I'm not pressing the panic button. I think millions of people remain committed to Ubuntu Linux. But recent events -- involving Google Chrome OS, Google Android and Moblin -- make me wonder if Ubuntu faces far more competition than Canonical anticipated.

Consider the following developments:

Google Chrome OS

But the real news today involves Google Chrome OS. As a universal brand, Google is in the unique position to garner instant attention from PC makers, retailers and netbook buyers.

Consider this:
  • Does the typical consumer or small business owner know about Ubuntu and Canonical? In most cases, no.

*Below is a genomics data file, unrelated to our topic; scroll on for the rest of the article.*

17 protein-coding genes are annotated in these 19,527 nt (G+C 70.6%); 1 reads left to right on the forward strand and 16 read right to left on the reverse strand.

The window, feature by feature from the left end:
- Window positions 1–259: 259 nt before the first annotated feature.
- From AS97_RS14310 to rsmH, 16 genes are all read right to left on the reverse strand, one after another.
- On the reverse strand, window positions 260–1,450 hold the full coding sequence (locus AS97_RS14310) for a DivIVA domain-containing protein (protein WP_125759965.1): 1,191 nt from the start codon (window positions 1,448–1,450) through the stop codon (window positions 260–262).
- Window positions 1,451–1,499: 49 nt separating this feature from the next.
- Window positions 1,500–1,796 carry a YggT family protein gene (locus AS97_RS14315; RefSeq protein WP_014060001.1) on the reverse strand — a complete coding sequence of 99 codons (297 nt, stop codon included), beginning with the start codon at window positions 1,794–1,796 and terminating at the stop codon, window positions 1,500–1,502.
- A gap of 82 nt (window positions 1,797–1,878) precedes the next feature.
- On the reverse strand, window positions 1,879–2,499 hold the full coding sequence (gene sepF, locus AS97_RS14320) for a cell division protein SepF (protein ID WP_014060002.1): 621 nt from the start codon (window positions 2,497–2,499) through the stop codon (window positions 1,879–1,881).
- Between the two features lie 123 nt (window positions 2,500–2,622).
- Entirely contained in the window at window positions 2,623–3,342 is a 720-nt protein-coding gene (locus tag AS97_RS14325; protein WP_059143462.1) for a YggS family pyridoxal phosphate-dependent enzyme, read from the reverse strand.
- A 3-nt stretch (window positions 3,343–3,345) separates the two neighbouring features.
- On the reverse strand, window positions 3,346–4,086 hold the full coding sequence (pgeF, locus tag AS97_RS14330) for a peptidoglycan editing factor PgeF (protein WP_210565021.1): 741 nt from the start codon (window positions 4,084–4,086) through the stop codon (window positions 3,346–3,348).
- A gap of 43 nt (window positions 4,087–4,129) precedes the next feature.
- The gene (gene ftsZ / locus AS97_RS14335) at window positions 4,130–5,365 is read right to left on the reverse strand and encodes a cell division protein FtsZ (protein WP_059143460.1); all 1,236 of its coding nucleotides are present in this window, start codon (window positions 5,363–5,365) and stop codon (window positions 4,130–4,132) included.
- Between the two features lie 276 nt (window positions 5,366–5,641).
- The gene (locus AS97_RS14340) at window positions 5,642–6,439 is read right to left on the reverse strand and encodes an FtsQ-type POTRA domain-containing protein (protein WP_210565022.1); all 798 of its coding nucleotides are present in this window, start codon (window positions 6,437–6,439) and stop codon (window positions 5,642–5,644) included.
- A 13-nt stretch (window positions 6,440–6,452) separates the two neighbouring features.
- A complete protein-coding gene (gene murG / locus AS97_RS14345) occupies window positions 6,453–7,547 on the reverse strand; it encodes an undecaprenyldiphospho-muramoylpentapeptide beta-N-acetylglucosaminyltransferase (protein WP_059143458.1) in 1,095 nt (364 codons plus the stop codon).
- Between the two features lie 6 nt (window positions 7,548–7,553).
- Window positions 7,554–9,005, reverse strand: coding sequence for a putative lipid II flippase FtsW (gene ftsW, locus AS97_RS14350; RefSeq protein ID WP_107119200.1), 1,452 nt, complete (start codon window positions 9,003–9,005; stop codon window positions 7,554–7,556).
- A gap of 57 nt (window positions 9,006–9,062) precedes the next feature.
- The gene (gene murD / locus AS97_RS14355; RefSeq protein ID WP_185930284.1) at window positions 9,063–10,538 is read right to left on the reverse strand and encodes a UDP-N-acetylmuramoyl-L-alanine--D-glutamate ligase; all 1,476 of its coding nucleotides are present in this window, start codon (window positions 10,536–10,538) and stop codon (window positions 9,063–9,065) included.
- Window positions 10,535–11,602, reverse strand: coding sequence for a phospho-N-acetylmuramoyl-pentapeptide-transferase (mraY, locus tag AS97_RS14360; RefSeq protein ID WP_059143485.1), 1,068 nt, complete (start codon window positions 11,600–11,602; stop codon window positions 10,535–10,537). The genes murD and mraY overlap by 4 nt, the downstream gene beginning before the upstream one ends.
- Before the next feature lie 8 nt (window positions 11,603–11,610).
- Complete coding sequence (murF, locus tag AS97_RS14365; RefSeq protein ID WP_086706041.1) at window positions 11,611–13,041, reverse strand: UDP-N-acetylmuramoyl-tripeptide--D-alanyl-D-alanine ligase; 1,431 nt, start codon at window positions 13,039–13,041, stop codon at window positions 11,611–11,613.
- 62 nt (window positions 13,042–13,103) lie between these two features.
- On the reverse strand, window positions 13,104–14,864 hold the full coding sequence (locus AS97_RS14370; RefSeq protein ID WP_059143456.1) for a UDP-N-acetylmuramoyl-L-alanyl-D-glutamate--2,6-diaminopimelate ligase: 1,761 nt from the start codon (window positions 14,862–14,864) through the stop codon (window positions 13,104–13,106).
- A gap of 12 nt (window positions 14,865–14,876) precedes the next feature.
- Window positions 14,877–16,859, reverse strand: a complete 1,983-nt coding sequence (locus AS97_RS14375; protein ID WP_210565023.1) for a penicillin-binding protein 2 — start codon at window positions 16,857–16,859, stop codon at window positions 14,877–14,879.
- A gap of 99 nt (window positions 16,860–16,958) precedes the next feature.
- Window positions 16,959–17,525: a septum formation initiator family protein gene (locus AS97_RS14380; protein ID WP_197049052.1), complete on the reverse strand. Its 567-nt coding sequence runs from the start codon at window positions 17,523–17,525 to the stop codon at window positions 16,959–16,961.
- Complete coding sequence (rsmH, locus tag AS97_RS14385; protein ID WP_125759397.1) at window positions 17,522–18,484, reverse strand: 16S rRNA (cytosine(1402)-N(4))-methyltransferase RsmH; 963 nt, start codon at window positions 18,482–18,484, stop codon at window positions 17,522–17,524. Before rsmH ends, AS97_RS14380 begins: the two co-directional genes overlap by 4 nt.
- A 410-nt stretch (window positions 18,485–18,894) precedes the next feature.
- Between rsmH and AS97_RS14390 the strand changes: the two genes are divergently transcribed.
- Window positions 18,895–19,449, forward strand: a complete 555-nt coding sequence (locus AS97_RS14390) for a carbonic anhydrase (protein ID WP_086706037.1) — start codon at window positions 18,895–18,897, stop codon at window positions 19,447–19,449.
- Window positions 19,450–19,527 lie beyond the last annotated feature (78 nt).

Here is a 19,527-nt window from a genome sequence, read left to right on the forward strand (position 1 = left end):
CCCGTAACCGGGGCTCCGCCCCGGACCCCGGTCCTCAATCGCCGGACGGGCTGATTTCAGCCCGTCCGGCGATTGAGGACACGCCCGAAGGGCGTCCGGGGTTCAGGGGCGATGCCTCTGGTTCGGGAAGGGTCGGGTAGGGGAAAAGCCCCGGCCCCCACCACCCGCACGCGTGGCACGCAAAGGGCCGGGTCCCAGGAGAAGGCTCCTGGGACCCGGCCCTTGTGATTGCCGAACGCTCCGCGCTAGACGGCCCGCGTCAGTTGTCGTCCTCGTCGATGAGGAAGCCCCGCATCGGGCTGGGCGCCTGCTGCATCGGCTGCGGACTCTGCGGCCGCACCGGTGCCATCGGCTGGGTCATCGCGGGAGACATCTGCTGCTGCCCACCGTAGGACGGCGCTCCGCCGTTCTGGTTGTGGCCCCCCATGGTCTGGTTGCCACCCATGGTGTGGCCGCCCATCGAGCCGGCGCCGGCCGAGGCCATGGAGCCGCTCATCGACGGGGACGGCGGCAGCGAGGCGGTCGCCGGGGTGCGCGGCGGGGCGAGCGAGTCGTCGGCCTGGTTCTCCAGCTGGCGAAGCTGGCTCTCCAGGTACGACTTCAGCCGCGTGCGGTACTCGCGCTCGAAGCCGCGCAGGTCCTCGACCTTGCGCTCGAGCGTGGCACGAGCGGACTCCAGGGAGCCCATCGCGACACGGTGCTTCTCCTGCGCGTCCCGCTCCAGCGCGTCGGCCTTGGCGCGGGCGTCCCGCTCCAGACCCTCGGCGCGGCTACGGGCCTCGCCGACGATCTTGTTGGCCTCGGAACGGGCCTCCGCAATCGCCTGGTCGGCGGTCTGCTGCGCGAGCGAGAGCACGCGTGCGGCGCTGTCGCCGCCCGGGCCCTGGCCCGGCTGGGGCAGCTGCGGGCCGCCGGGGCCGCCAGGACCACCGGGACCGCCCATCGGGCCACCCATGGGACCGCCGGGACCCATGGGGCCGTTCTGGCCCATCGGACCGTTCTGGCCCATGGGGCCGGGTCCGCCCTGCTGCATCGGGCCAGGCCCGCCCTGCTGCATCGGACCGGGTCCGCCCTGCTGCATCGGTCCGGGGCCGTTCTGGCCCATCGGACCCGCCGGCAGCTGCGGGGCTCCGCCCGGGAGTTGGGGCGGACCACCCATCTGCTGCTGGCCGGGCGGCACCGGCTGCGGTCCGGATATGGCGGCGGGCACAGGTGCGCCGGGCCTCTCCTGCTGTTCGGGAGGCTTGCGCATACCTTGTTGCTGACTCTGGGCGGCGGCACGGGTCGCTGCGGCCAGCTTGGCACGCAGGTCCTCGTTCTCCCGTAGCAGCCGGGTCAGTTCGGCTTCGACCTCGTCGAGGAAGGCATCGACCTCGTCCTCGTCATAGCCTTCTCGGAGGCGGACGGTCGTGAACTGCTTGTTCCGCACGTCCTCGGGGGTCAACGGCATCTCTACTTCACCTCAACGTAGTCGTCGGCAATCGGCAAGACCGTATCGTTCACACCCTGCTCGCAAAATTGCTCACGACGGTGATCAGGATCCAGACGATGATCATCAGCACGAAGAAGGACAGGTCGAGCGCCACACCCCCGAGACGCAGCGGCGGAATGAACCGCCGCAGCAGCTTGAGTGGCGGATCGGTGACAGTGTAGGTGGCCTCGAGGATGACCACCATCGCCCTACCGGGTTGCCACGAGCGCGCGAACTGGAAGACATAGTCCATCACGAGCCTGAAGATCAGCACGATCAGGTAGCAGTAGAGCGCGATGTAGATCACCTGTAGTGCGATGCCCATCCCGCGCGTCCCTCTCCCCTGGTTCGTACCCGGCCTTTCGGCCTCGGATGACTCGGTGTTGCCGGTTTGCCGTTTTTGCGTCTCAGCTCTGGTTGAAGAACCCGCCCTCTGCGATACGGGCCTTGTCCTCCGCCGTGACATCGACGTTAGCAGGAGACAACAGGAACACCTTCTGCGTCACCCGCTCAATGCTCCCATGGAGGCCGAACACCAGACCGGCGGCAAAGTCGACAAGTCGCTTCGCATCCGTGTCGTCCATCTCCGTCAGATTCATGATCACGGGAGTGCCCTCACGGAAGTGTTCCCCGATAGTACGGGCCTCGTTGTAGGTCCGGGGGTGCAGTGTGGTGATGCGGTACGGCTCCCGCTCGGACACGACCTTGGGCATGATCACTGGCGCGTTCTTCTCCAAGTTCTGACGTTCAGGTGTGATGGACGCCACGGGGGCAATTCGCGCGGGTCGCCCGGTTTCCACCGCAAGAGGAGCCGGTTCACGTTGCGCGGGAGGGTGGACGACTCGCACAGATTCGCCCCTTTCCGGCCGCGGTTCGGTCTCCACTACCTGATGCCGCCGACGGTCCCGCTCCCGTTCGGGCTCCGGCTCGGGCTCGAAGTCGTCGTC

• Would the typical consumer or small business owner be comfortable buying a low-cost netbook that was branded with Google software? In many cases, I suspect the answer is yes.
Again, I don't want to press the panic button. Canonical and Ubuntu have serious momentum. And Dell insiders recently told me they remain committed to Ubuntu netbooks, notebooks and PCs.

But now Canonical finds itself competing against established technology titans (Microsoft, Apple and soon Google) plus entrenched Linux providers (Red Hat and Novell).

Nobody ever said making Canonical a profitable business was going to be easy. And perhaps that's why Canonical has wisely been launching additional services and products involving storage (Ubuntu One), remote management (Landscape) and managed private cloud services.

Updated: July 9, 12:15pm eastern


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